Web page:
back-to-back diode clamp across the capacitor under test to make sure
nothing gets fried.

On Sat, May 16, 2020 at 10:39 AM Ernesto <ebordon@...> wrote:

Hi David,

Let me see if I can make a simple recount of what Chuck is explaining:

If you have an oscilloscope and a function generator able to output a sine
wave of about 100 kHz, you have everything you need to make simple, quick
ESR measurements in situ.

- Connect the ground and tip of the oscilloscope probe on both ends of the
capacitor.
- Inject as a current the 100 kHz AC signal into the capacitor side that
has the oscilloscope tip.
- Observe and estimate on the oscilloscope the voltage this AC current
creates on the capacitor.

I set the function generator to 10 V, then connect this output to a 1 K
resistor, and touch the capacitor with the other end of the resistor. This
will create an AC current of 10 mA.
If the ERS of the cap is 1 ohm, the measured voltage will be 10 mV,
something that can be recognized on the oscilloscope set to its high
sensitivity of direct input.

It is not necessary to measure the value of ERS precisely, but only to
get an idea whether the capacitor is good or not.
"Acceptable ESR" is also a function of the capacitance. In a large cap, a
fraction of an ohm can be fine. In a small one, one ohm or larger can be
acceptable.

Electrolytics are polarized. If you are a meticulous person, you will put
the ground of the scope on the negative of the cap, and will see that the
AC signal has a positive offset.
If you are a practical person, you realize that a small negative AC does
not affect the response of the electrolytic cap. They are not like
schottky diodes.

For this measurement, the less noise and less bandwidth your oscilloscope
has, the better. And use a direct probe instead of a x10 probe. If you can
trigger the scope on the AC signal (at the generator) like Chuck
recommends, it is easier to evaluate the AC signal in the noise.
But the use of protective diodes may not necessary, since a few tens of
millivolts with good ESR on the cap will not damage it, and several volts
on a bad cap, won't make it worse. If the diodes are used to protect other
components in the circuit, they won't interfere in the measurement because
the signal on a good capacitor is so low.

Ernesto




Bert Haskins
 

On 5/16/2020 10:21 AM, Reginald Beardsley via groups.io wrote:
I'm using the groups.io website as my mailbox was getting swamped. I could make no sense of your ASCII art. Please get on the website and look at your own post. That's what I see.

I just ordered an EDS-88A II designed by Dave Miga from Merced Electronics. I'll see if it can successfully test the wad of caps that the BSIDE ESR02 Pro (aka Arduino LCR/transistor tester) and the Peak Atlas ESR70 cannot.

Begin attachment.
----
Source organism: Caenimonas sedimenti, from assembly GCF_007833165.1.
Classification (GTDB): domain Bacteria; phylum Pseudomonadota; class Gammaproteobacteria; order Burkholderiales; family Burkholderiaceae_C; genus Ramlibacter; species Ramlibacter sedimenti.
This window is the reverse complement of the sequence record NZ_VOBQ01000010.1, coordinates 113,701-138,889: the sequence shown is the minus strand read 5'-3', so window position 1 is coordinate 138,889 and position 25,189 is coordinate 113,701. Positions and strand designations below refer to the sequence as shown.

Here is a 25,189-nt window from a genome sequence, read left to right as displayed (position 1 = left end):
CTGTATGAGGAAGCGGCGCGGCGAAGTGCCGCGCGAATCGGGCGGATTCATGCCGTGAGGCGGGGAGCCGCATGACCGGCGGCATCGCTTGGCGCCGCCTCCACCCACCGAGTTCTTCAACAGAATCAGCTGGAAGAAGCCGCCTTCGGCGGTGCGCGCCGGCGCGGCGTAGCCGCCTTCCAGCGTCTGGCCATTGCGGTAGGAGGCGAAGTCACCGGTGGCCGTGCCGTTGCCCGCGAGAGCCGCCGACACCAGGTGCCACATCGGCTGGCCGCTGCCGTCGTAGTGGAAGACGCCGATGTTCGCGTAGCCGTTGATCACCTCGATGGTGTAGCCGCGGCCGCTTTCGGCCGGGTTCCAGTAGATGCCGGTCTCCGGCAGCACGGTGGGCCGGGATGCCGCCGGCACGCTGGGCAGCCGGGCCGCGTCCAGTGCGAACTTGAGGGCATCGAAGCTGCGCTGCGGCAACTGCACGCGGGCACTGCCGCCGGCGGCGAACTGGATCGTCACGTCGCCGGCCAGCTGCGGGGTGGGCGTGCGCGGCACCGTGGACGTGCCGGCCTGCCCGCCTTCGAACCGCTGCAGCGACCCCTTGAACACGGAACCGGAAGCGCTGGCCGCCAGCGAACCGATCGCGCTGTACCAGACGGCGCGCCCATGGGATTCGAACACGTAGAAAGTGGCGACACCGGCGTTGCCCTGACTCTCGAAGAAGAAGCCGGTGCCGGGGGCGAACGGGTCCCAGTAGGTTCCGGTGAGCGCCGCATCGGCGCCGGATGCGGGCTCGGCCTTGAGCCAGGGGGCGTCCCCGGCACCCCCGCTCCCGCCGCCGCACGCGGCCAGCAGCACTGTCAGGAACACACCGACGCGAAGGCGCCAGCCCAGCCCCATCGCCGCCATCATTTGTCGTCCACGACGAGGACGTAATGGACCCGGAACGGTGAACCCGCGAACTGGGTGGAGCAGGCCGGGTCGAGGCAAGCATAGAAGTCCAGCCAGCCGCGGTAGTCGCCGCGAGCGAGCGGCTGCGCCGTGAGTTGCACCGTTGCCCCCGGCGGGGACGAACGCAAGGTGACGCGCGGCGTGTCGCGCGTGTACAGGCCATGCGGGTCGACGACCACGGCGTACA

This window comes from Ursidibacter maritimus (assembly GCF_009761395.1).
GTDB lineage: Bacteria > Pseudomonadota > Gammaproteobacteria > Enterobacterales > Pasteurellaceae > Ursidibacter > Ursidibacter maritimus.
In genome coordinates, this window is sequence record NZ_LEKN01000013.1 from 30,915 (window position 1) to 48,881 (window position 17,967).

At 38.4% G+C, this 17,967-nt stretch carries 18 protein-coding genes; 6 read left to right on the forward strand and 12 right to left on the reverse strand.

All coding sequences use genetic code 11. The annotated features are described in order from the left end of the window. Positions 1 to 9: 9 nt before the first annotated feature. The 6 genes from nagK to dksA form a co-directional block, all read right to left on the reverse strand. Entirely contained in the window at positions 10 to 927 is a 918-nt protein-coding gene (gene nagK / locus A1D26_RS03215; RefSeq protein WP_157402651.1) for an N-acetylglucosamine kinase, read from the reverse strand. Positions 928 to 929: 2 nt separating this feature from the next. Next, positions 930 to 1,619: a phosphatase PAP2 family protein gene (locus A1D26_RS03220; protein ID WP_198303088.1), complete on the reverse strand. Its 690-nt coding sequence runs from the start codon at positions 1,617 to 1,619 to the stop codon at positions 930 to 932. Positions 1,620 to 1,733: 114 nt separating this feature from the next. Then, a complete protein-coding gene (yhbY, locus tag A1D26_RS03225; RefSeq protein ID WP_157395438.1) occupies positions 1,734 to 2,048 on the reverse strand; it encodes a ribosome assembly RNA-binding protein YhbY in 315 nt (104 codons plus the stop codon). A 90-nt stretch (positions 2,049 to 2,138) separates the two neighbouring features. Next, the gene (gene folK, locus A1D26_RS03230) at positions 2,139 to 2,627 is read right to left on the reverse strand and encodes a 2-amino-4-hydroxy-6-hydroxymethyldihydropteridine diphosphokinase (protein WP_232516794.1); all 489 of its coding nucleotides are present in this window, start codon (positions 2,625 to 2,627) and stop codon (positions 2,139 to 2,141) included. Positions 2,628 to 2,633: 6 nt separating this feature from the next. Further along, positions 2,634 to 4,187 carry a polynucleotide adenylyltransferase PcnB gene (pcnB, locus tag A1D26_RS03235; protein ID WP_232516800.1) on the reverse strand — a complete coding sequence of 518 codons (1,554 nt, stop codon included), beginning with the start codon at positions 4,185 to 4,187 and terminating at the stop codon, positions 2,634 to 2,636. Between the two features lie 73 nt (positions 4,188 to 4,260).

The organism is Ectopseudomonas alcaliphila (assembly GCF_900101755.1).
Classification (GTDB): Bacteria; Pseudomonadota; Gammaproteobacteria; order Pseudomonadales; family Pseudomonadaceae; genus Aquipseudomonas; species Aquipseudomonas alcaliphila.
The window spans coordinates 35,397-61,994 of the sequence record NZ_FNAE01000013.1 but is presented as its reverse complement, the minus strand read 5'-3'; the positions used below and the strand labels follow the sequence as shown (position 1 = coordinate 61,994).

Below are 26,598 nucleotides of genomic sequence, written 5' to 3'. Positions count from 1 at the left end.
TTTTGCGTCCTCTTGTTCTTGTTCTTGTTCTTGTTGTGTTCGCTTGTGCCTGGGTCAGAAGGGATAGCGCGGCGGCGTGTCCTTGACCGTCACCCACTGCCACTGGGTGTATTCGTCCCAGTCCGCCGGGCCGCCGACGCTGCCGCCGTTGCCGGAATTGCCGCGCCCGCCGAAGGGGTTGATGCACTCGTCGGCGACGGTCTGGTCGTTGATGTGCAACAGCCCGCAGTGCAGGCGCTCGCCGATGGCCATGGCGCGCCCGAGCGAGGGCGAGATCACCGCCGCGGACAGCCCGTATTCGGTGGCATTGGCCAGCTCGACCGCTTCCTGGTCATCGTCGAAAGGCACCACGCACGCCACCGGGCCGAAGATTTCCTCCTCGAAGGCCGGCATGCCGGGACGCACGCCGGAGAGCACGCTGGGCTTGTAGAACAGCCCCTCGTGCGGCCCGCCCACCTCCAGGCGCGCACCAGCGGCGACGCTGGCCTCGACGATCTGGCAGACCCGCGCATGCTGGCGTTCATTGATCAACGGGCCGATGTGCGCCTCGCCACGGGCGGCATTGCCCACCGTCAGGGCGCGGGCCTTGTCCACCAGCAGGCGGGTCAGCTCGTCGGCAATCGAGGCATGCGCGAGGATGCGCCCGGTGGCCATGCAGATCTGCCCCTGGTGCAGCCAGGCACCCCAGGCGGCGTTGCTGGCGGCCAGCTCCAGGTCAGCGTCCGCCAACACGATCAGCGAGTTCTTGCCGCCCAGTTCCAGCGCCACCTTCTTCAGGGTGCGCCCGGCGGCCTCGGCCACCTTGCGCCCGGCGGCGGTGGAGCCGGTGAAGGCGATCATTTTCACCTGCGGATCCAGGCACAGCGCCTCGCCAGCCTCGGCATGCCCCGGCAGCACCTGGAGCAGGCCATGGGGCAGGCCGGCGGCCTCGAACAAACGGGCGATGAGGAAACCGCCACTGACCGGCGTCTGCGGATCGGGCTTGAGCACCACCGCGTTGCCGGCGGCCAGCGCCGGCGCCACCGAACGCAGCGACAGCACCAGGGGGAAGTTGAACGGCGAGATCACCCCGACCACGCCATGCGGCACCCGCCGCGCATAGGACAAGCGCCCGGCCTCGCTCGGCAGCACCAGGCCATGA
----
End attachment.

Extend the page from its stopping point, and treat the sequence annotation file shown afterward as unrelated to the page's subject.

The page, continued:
Both of those work for a lot of caps, but not for this tightly packed set of 12. They get reported as under 200 pF. Getting one back in after removal will be a huge pain. So I *really* want to be sure it's bad before removing one.

I'm trying to sort out a LeCroy DDA-120 which is misbehaving as if the front panel controls were intermittent. I suspect that I've got a noisy PS rail, but on an SMPS that's very hard to test because of ground access. I only have a few places I know of I can access the rails and no ground close enough to not have a huge problem with magnetic pickup.

Reg
1. !!!! Discharge!!!!! any/all caps.
2 connect scope and (F)unction (G)enerator ground to cap - / ground.

3. Connect function generator output to a 1K, 10k, or ? to protect FG output in case the CUT is shorted.

4 Set FG output to low.

5 Connect scope CH1 and the other end of the resister to the + side of the CUT.

6. Set FG to 1k, 10k, .. CPS and raise the output while watching the scope.

7 Keep the output of the FG ( as seen on the scope) to under .25 volts or so.


Needless to say, you can look at the FG output with CH2. and you will now have everything you need right on the scope screen.

I have used this method for decades mainly as as sanity check in conjunction with other methods.

Reply to this if you want to.

-- Bert


Miguel Work
 

I use similar method, but with FG and XY octopus and oscilloscope. I use 10R, 100R or 1K resistor, with a 100, 1khz and 10khz frequency. It works very well to test capacitors and transformers in circuit. Even I can put DC offset. +10 to -10, and frequency to 0 to supply little circuits and view current consumption.

Regards

Miguel

-----Mensaje original-----
De: TekScopes@groups.io [mailto:TekScopes@groups.io] En nombre de Bert Haskins
Enviado el: sábado, 16 de mayo de 2020 20:51
Para: TekScopes@groups.io
Asunto: Re: [TekScopes] Looking for a better in circuit ESR meter


On 5/16/2020 10:21 AM, Reginald Beardsley via groups.io wrote:
I'm using the groups.io website as my mailbox was getting swamped. I could make no sense of your ASCII art. Please get on the website and look at your own post. That's what I see.

I just ordered an EDS-88A II designed by Dave Miga from Merced Electronics. I'll see if it can successfully test the wad of caps that the BSIDE ESR02 Pro (aka Arduino LCR/transistor tester) and the Peak Atlas ESR70 cannot.